A starry WWII espionage romance that lacks sparks.

A starry WWII espionage romance that lacks sparks.

Joyce Glasser reviews Allied (November 25, 2016)

Trust in a relationship is a fundamental and universal concept with which all audiences can identify.  When one half of a couple begins to suspect the other of something – from infidelity (Adrian Lyne’s 2002, Unfaithful) to marrying for money (Alfred Hitchcock’s Suspicion) we do not need much convincing. To up the ante, directors turned to criminal thrillers in which — typically – a husband or lover suspects wife or lover of being a murderer.

Jagged Edge, Sea of Love and Basic Instinct all emerged from the cut-throat 1980s and early 1990s, when men were feeling insecure about their superiority bed and their position in the work place.  A less common, but arguably far more natural platform for a suspicious relationship is the espionage genre. James Bond has developed a knack for determining which gorgeous temptress is out to kill him or collude with him, but what happens if the spies fall in love for real?  Allied

The excellent television series, The Americans aside, when introducing Robert Zemeckis’s new WWII spy thriller/romance Allied, the elephant in the room is Mr and Mrs Smith, a cartoon spy movie in which each partner in a real life marriage is under contract to kill the other.  Brad Pitt and Angelina Jolie fell in love on the set of that film. Now Pitt is playing a slightly more credible character who also discovers a conflict of interest in his marriage. The other elephant in the room is less conspicuous because, due to a ridiculous modern parallel story line, Despite the Falling Snow melted without a trace at the box office last April.  But the basic plot of its well-acted 1950s cold war spies-in-love story is identical to Allied.

Robert Zemeckis is too good a director to be messing around with other people’s idea, even if Allied is not his usual fare.  He is known for playing with time and inserting computer graphics into fantasy movies with heart, such as Back to the Future Part II and Forrest Gump and for his innovative performance capture technique that made The Polar Express and Beowulf such visual treats. Here, he works with Forrest Gump cinematographer Don Burgess who effectively contrasts the three arenas of the action, Morocco, Hampstead and Dieppe, even if the studied period details seem to call out to be noticed.

Max Vatan (Pitt) is a Canadian pilot turned intelligence officer working out of London. He is parachuted into French Morocco during in 1942 to play house with a glamorous resistance heroine, Marianne Beausejour (Marion Cotillard, Rust and Bones, La Vie en Rose).  He will recognise her at a given rendezvous by the hummingbird (a symbol of fearlessness and all things good) on her jacket in a nightclub. They then have to convince Marianne’s ex-pat crowd, and the Germans around them, that Max is not only her loving husband and a mining engineer, but a Parisian.  The loving couple act is easy, and Max has memorized some basic chemical formulae, but the credibility gap opens and never closes when it comes to Max’s Parisian accent.  It’s the kind of accent that gets spies killed.Allied

But Max and Marianne are not planning to hands around long. They are in Casablanca for a dangerous operation that they keep under wraps, even from the audience.  Zemeckis stages the operation beautifully but it’s one of only a few moments of suspense in a film that should have us on the edge of our seats.   When Max asks Marianne how she maintains her cover, she says, ‘I keep the emotions real, that’s why it works.’  If that’s a warning and a hint that a good spy is a good actor, Max ignores it.   Caught up in the euphoria of their lovemaking and of the adrenalin-pumping plan, Max proposes and Marianne readily accepts.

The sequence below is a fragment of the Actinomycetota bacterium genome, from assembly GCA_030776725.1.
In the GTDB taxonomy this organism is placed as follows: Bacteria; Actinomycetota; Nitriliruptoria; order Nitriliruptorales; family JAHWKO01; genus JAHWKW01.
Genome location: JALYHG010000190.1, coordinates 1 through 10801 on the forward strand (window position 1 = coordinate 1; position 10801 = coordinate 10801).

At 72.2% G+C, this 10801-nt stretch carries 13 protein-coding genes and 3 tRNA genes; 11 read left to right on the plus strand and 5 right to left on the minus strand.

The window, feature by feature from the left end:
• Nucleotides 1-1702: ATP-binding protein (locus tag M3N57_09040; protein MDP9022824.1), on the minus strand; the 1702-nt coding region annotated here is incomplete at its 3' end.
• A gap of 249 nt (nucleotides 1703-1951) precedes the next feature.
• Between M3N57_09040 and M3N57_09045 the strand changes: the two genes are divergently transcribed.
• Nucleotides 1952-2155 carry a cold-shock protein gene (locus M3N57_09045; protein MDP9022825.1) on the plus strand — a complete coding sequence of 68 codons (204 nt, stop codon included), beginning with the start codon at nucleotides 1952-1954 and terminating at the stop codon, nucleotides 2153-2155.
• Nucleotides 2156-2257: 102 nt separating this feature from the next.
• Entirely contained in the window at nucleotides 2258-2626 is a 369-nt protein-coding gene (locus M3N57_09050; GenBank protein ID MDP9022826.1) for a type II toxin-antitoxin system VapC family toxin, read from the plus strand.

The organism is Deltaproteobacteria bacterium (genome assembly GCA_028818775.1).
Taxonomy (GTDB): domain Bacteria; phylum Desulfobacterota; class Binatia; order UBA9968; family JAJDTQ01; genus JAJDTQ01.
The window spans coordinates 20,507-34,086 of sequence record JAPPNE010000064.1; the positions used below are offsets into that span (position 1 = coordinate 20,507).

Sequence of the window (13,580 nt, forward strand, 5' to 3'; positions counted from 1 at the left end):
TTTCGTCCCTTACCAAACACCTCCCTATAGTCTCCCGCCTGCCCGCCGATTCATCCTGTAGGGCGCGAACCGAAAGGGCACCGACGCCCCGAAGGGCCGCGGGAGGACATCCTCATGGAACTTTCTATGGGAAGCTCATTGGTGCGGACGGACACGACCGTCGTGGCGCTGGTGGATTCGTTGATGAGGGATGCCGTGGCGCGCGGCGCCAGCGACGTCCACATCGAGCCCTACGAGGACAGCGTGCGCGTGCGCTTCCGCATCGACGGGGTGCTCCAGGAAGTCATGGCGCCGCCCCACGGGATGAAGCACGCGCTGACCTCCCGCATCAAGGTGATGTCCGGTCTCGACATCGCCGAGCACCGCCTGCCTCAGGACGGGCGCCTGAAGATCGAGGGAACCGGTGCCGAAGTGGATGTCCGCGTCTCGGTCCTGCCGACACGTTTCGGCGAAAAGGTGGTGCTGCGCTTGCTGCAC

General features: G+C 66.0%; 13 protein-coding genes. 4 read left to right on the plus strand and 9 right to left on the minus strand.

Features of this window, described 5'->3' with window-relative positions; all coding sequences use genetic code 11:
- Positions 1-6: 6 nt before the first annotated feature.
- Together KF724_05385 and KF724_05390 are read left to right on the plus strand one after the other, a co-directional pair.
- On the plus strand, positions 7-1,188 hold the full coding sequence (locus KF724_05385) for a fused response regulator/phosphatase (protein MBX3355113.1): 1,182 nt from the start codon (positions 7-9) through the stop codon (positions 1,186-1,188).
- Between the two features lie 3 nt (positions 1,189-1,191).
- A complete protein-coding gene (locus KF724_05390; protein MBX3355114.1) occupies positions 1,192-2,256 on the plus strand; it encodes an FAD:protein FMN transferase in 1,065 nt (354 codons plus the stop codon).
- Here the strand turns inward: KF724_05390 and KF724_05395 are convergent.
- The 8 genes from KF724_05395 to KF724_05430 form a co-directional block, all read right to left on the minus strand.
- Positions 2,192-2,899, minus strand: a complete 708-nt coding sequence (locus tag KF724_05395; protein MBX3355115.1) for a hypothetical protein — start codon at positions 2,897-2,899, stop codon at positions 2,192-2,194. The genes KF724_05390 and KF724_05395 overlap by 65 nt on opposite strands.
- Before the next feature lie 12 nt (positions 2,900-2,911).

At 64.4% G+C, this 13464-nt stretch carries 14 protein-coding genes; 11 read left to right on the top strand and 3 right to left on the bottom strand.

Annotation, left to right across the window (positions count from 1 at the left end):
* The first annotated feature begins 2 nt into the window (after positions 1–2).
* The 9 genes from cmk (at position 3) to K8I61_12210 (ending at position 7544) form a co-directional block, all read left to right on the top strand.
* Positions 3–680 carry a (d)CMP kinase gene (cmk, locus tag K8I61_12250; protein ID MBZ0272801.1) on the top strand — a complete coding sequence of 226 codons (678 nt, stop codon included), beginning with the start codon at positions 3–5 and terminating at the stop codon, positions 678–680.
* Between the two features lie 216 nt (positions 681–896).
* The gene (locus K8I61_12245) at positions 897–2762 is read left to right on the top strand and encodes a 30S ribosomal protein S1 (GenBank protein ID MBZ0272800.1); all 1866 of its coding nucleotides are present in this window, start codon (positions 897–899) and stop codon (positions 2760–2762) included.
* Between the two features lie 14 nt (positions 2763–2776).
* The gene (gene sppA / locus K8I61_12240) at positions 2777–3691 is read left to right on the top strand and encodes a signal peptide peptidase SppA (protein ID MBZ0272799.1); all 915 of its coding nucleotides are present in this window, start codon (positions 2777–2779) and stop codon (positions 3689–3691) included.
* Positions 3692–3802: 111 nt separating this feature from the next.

The second half of the film takes place in leafy Hampstead, hotbed of intellectuals and filled with artists who have escaped from Nazi Germany (or may be spying for it).   Marianne gives birth to a little girl under German bombs, but the happy couple spend the little girl’s first year in marital bliss.  We never find out what Max is actually doing in London, but Marianne, an invaluable resistance heroine, quits work and settles down like a housewife to bring up the baby. That seems plausible until you  remember Violette Szabo. Though only 22, the French born, British-educated  shop girl who left her infant daughter with childminders to work in a factory before being parachuted into France for her fateful mission.  If the audience finds master spy Marianne’s early retirement at the height of the war is natural, so does Max. He is indignant when informed by the military’s ‘rat catcher’ that she may be an imposter.

Instructed not to investigate or raise Marianne’s suspicions, Max is obliged to set a trap to test the rat catcher’s hypothesis.  In the interim, Max does preposterous things like substitute himself for a scheduled pilot on mission to Dieppe. Instead of patrolling, he almost gets three resistance workers killed so he can interview a man who knew the real Marianne Beausejour.  Max is already responsible for the death of a young pilot who Max charged with obtaining that information, against the military’s orders.  Far from being court-martialled, he gets a slap on the hand.

Zemeckis succeeds in giving us a good, old-fashioned romance and WWII story that will certainly hold your attention.  It might, however, leave you thinking that not every handsome actor can play a convincing spy.  I was willing to buy into the love story, but Max, impetuous, emotional, well-fed and with a bad accent, does not come across as an intelligence officer.  It doesn’t help that the script somewhat undermines the ambiguity that is central to the plot as it seems too easy for Marianne to change allegiances, if that is what she doing in the dramatic ending.